Counter-culture Journals (文革)

Counter-culture Journals (文革)

Wednesday, November 14, 2012

The Happydale travelogues: We all need friends to share our delusions with


This is the fifth part of a series in which I had been on a road trip and decided to put some fictional stories together based on persons and adventures I had on my voyage. Naturally I used no one’s real name and changed the names of places I went. We continue with The Happydale Travelogues;


I was still visiting Jane in the Happydale Hospital, when I struck up a conversation with Martha, a thin-blond-women in her 30s. She was describing an anxiety attack she had just had.
“I’ve had those before,” I said. “They really suck. The worst I get are those feelings that people are staring at me.”
“I have those too,” Martha said.
“I was at a supermarket one day helping my girlfriend with the grocery shopping,” I told Martha. “It was a target store so all the isles looked red. The labels on the cans and packages seemed to blur, since there was no way to really look at all that merchandise at once. Every shopper who passed me seemed to be staring at me as if I was wearing some kind of weird clothes or something. Whether they were young teenagers or older citizens it just seemed as if they were all staring a hole in me. It was as if their eyes were burning into my flesh. Suddenly I got to feeling very nervous. It kept getting worse. Finally my heart started pounding as hard as it could.
I finally went into the rest-room and went in to a stall. I crouched down and stared at the ceiling, while I waited for my heart to stop pounding so fast and hard. I leaned against the tan wall that separated the stalls. Without the imaginary stares, I began to calm down. I had a few prescribed tranquilizers I had in my pocket so I took a few. Then I went out to the coffee bar and ordered a big latte. After a few minutes of drinking some coffee and allowing the tranquilizers to work, I began to feel better. It seemed as if the people were no longer staring at me. My heart rate seemed normal. I felt normal. The anxiety attack had passed. I sat at the table, finished my coffee and then returned to shopping.”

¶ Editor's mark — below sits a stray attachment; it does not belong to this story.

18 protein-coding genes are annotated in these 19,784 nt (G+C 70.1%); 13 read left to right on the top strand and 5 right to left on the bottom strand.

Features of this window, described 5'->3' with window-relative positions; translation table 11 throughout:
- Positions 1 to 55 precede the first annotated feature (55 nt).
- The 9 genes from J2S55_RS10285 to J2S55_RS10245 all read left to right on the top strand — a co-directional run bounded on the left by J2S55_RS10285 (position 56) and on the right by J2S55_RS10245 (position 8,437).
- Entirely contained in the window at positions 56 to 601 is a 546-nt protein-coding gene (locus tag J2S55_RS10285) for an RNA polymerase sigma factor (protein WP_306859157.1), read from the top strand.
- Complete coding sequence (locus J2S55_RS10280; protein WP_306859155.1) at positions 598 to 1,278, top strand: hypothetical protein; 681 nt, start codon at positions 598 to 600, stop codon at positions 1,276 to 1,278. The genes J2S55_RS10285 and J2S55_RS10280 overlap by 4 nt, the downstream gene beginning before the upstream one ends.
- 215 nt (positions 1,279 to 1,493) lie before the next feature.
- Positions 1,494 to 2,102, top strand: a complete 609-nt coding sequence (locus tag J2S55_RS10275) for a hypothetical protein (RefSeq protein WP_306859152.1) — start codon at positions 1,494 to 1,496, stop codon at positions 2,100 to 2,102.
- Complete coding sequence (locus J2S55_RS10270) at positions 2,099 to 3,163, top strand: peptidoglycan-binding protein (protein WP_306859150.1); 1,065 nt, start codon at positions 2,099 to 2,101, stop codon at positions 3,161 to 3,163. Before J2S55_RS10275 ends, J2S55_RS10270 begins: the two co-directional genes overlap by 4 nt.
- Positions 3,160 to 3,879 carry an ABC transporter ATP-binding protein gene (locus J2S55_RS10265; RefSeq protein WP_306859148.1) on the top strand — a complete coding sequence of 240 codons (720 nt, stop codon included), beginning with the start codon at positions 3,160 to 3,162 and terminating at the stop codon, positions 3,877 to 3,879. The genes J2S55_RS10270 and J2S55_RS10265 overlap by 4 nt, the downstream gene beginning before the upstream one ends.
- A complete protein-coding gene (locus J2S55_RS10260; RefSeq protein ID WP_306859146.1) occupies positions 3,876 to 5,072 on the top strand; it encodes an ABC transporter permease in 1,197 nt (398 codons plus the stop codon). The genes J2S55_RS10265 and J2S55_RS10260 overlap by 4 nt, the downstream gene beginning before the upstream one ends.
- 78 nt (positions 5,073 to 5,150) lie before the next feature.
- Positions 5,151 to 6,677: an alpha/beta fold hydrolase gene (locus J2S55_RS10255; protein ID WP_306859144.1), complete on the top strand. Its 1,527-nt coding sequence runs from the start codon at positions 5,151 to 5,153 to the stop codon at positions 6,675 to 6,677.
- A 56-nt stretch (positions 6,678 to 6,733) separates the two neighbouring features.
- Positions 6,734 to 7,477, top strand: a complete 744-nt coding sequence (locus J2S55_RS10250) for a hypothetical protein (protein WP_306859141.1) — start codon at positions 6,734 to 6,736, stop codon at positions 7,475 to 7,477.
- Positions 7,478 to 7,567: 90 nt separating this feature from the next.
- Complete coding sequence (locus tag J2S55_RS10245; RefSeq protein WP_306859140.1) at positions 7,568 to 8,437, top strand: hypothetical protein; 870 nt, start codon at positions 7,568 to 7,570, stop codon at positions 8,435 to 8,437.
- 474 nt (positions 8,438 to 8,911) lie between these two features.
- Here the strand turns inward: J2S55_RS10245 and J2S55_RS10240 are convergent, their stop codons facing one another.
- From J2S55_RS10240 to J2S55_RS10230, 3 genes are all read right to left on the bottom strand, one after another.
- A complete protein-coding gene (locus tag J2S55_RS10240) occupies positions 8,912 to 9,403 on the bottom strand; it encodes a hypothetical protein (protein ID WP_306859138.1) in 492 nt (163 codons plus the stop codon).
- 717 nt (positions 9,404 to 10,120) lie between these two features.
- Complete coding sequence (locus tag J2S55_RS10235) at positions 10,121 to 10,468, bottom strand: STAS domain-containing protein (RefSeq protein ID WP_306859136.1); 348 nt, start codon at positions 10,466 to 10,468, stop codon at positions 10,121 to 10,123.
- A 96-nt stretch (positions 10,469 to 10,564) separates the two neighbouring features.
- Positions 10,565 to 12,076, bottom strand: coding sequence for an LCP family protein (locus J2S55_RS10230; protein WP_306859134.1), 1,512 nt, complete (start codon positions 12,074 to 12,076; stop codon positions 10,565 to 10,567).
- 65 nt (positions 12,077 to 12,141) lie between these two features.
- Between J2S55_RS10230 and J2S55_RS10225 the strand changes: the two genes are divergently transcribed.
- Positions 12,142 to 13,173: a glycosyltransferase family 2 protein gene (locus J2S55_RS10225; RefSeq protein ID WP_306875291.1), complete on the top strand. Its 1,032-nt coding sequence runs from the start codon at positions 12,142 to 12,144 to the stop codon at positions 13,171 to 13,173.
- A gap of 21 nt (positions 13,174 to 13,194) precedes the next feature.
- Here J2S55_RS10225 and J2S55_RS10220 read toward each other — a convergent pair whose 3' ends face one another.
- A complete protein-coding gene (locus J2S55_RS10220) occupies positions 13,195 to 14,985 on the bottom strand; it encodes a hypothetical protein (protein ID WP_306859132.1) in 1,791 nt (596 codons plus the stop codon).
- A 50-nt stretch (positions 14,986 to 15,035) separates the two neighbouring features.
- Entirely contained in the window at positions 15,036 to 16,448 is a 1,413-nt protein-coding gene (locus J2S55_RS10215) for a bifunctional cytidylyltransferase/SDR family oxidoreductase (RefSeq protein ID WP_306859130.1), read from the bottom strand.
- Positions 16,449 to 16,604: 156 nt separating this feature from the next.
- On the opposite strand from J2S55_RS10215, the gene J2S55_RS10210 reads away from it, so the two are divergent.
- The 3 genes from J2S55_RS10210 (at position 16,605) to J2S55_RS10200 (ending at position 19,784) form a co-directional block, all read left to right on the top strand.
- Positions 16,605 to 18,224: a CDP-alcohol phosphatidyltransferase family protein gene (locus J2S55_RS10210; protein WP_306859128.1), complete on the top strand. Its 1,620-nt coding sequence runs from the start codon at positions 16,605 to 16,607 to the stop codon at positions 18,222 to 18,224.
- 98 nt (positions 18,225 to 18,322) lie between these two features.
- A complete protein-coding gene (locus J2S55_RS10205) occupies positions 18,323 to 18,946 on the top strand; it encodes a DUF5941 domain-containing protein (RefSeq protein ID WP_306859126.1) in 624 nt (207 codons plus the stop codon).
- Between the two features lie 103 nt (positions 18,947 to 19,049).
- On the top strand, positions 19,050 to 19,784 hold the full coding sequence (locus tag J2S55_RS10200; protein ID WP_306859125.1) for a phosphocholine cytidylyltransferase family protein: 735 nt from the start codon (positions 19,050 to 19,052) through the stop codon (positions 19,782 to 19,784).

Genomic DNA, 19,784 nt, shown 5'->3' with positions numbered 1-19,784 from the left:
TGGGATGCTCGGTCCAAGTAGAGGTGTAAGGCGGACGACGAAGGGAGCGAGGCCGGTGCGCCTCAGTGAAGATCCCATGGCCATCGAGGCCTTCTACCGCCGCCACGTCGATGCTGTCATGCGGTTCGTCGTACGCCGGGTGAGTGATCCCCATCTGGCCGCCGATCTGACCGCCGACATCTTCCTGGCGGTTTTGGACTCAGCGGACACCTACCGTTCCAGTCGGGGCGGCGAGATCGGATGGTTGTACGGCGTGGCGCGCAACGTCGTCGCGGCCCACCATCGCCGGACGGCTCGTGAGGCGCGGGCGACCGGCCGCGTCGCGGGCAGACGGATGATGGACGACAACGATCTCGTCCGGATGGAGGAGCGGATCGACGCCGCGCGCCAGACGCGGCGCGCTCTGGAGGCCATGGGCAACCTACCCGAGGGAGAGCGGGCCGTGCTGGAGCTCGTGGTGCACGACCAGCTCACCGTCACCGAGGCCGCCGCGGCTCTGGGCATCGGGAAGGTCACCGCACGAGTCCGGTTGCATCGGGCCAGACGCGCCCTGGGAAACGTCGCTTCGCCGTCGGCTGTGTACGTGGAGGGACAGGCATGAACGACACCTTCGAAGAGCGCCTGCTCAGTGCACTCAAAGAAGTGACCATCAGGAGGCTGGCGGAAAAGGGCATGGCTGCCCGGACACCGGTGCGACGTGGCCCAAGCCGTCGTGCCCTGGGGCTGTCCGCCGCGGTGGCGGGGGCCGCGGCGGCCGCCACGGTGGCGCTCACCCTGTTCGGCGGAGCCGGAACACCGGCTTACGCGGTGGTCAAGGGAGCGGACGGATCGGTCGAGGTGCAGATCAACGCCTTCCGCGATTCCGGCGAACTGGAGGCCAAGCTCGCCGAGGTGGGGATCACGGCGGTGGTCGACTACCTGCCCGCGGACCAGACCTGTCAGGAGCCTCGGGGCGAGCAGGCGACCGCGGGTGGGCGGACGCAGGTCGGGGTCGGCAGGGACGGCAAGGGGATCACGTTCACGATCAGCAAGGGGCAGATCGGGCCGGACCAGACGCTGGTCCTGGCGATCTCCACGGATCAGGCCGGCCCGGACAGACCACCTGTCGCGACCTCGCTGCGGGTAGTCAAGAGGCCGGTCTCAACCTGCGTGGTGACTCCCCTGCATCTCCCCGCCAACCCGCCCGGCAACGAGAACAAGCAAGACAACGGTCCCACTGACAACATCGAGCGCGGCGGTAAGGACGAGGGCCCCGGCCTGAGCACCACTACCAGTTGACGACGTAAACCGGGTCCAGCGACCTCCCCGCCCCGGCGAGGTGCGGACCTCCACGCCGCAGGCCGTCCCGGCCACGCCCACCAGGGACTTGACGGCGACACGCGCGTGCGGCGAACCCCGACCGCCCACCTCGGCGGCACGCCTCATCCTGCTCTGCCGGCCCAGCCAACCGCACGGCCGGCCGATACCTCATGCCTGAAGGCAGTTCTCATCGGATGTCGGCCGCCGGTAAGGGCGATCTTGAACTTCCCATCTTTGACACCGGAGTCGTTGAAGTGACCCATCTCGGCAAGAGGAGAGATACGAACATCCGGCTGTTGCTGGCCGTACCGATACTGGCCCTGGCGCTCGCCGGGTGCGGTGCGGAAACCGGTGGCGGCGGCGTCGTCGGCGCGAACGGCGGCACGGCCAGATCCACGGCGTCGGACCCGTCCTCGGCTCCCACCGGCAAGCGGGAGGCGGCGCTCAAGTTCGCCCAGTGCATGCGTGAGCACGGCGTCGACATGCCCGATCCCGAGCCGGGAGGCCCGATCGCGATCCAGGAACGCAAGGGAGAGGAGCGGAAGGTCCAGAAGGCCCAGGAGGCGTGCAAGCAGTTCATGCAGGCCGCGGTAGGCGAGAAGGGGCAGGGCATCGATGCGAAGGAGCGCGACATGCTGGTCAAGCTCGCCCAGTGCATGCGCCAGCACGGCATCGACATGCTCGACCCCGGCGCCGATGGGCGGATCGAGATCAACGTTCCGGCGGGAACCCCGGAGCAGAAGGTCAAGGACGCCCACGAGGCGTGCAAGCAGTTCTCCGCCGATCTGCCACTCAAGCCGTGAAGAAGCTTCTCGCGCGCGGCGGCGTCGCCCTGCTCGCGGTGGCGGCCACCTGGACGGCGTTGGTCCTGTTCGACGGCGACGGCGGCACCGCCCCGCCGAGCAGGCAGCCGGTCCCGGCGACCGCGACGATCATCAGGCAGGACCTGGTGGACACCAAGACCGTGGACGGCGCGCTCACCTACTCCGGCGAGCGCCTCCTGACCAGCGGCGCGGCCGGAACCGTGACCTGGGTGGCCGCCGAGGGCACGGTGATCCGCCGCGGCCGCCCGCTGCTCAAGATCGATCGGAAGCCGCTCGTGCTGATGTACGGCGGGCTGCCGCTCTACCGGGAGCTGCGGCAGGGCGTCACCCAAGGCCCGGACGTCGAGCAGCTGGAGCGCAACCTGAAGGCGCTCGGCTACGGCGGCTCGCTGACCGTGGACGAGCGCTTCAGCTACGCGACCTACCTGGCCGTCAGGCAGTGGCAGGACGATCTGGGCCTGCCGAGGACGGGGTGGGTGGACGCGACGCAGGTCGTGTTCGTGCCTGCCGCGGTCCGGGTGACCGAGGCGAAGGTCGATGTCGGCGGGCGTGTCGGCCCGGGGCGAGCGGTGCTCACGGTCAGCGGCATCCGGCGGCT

“You know,” said Martha. “I have attacks like that and grocery stores are the worst place for me.”
“Wow! That’s amazing. There must be something about grocery stores that really get to people like us.”
“Well, I don’t like large crowds.”
“I don’t either. But I can see that if a person gets those paranoid delusions, a crowd of any kind would be the worst place to be.”
“There are times when I am in a large crowd and I just have to go outside and get alone to myself.”
“And sometimes dealing with a boss or someone else important can also bring on the anxiety. Luckily it usually doesn’t last that long, maybe an hour or two.”
Visiting my friends in the mental hospital was a great experience. After a few visits, I didn’t feel so all alone. I’ve had my mental demons all my life. I’ve had anxiety attacks, deep dark depression, thoughts of suicide and I have ADD which has made both school and work a nightmare for me. But here I felt at home among friends. None of us are perfect, and really, who wants to be. Whatever our demons are, they make us what we are. They affect my writing. They affect any artistic part of my life, from the art I enjoy to the music I love.
This was just one more great visit in Happydale. -សតិវ អតុ



Bob Dylan - 'It's Alright Ma (I'm Only Bleeding)'


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